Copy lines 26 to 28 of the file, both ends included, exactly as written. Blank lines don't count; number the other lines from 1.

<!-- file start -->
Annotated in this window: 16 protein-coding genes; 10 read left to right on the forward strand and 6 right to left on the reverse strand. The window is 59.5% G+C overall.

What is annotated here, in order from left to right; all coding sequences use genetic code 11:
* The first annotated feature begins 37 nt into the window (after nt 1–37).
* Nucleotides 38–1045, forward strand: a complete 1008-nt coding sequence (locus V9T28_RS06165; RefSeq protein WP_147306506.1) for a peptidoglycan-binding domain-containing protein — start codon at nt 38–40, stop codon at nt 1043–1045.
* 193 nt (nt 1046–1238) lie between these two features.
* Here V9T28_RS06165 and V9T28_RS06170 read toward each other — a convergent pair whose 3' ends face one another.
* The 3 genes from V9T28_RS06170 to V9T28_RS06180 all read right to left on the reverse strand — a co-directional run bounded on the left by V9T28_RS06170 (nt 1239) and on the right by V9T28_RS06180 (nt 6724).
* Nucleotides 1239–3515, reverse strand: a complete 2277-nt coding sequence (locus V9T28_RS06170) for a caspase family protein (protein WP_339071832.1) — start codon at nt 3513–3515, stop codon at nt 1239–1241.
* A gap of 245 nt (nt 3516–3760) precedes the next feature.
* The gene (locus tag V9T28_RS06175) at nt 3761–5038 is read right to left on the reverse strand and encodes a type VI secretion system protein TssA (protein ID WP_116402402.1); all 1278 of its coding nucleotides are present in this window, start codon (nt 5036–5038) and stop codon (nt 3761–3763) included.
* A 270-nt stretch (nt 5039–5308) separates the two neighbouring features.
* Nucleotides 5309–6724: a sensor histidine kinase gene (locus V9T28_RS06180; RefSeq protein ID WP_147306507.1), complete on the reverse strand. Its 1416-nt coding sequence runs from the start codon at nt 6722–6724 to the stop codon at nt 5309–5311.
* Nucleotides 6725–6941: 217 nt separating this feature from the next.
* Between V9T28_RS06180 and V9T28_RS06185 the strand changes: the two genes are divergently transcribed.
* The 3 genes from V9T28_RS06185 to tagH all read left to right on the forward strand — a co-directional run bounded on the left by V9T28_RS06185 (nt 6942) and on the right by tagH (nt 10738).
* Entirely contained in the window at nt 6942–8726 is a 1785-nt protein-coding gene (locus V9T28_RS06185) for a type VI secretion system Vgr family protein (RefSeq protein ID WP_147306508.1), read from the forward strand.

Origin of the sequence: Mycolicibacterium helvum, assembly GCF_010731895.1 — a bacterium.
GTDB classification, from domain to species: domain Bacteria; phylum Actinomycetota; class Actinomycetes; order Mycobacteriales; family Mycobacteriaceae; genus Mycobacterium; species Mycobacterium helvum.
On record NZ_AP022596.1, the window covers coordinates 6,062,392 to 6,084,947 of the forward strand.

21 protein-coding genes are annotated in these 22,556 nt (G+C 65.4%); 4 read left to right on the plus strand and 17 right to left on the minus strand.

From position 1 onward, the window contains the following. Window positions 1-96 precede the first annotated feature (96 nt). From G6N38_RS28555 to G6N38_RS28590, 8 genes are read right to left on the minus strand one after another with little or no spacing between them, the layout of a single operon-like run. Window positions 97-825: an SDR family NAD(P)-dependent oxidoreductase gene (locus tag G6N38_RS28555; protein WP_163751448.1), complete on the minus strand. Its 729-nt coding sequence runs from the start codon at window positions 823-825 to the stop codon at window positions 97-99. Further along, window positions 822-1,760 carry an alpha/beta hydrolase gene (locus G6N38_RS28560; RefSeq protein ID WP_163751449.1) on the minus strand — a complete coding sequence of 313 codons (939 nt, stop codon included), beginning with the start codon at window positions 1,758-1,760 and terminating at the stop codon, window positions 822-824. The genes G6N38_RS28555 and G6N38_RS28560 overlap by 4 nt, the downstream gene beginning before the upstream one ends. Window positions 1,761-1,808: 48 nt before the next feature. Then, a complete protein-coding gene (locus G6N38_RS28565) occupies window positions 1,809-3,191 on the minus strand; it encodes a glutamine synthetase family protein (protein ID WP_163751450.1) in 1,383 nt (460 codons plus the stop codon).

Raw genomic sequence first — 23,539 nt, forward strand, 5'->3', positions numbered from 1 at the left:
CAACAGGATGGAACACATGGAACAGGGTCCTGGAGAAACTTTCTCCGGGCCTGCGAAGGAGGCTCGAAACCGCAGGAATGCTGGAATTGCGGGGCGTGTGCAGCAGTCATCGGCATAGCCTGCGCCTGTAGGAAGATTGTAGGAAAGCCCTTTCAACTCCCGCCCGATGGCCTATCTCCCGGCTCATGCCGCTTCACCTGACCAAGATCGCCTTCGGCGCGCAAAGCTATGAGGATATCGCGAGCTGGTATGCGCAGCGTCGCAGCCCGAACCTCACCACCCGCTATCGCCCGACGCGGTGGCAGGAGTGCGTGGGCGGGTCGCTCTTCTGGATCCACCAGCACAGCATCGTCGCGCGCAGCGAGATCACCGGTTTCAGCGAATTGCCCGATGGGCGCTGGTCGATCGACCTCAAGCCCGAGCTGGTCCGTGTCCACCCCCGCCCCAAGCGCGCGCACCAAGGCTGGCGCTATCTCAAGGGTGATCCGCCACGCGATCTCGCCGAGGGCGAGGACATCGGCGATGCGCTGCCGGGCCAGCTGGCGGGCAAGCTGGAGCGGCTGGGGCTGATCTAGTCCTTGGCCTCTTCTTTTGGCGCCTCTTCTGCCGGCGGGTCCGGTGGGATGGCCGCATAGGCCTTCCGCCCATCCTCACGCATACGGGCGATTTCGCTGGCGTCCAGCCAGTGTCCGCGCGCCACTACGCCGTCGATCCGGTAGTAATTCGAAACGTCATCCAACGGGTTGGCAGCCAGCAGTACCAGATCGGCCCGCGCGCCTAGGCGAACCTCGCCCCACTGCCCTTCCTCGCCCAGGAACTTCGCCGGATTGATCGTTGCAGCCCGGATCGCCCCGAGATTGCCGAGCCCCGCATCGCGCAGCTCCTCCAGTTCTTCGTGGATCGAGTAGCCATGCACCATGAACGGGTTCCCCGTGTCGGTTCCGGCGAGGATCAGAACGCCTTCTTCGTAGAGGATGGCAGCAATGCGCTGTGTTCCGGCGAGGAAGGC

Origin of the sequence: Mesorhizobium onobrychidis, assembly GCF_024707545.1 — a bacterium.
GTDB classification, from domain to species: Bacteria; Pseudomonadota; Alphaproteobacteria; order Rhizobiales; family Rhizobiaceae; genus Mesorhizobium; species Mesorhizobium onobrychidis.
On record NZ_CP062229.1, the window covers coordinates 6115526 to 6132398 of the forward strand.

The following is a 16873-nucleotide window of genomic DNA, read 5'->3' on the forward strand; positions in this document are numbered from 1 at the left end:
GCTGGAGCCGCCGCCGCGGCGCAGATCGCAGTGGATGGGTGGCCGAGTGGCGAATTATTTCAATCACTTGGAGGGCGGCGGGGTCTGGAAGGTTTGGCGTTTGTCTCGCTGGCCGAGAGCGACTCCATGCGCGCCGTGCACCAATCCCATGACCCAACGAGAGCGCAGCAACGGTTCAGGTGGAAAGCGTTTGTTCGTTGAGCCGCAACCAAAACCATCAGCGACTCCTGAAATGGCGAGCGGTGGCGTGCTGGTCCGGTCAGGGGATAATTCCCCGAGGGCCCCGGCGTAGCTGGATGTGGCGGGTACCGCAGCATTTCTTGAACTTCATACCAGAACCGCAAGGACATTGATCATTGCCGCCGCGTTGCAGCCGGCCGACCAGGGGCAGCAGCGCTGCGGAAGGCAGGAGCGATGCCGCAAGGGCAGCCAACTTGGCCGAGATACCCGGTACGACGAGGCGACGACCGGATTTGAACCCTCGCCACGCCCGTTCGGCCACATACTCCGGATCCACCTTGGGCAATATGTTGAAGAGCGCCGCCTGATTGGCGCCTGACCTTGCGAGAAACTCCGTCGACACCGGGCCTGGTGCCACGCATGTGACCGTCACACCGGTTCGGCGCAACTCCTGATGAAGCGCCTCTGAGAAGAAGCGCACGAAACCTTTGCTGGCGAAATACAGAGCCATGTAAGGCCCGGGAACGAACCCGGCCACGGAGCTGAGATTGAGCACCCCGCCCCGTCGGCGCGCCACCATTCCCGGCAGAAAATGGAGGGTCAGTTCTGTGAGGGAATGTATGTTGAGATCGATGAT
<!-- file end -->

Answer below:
On record NZ_CP062229.1, the window covers coordinates 6115526 to 6132398 of the forward strand.

The following is a 16873-nucleotide window of genomic DNA, read 5'->3' on the forward strand; positions in this document are numbered from 1 at the left end:
GCTGGAGCCGCCGCCGCGGCGCAGATCGCAGTGGATGGGTGGCCGAGTGGCGAATTATTTCAATCACTTGGAGGGCGGCGGGGTCTGGAAGGTTTGGCGTTTGTCTCGCTGGCCGAGAGCGACTCCATGCGCGCCGTGCACCAATCCCATGACCCAACGAGAGCGCAGCAACGGTTCAGGTGGAAAGCGTTTGTTCGTTGAGCCGCAACCAAAACCATCAGCGACTCCTGAAATGGCGAGCGGTGGCGTGCTGGTCCGGTCAGGGGATAATTCCCCGAGGGCCCCGGCGTAGCTGGATGTGGCGGGTACCGCAGCATTTCTTGAACTTCATACCAGAACCGCAAGGACATTGATCATTGCCGCCGCGTTGCAGCCGGCCGACCAGGGGCAGCAGCGCTGCGGAAGGCAGGAGCGATGCCGCAAGGGCAGCCAACTTGGCCGAGATACCCGGTACGACGAGGCGACGACCGGATTTGAACCCTCGCCACGCCCGTTCGGCCACATACTCCGGATCCACCTTGGGCAATATGTTGAAGAGCGCCGCCTGATTGGCGCCTGACCTTGCGAGAAACTCCGTCGACACCGGGCCTGGTGCCACGCATGTGACCGTCACACCGGTTCGGCGCAACTCCTGATGAAGCGCCTCTGAGAAGAAGCGCACGAAACCTTTGCTGGCGAAATACAGAGCCATGTAAGGCCCGGGAACGAACCCGGCCACGGAGCTGAGATTGAGCACCCCGCCCCGTCGGCGCGCCACCATTCCCGGCAGAAAATGGAGGGTCAGTTCTGTGAGGGAATGTATGTTGAGATCGATGAT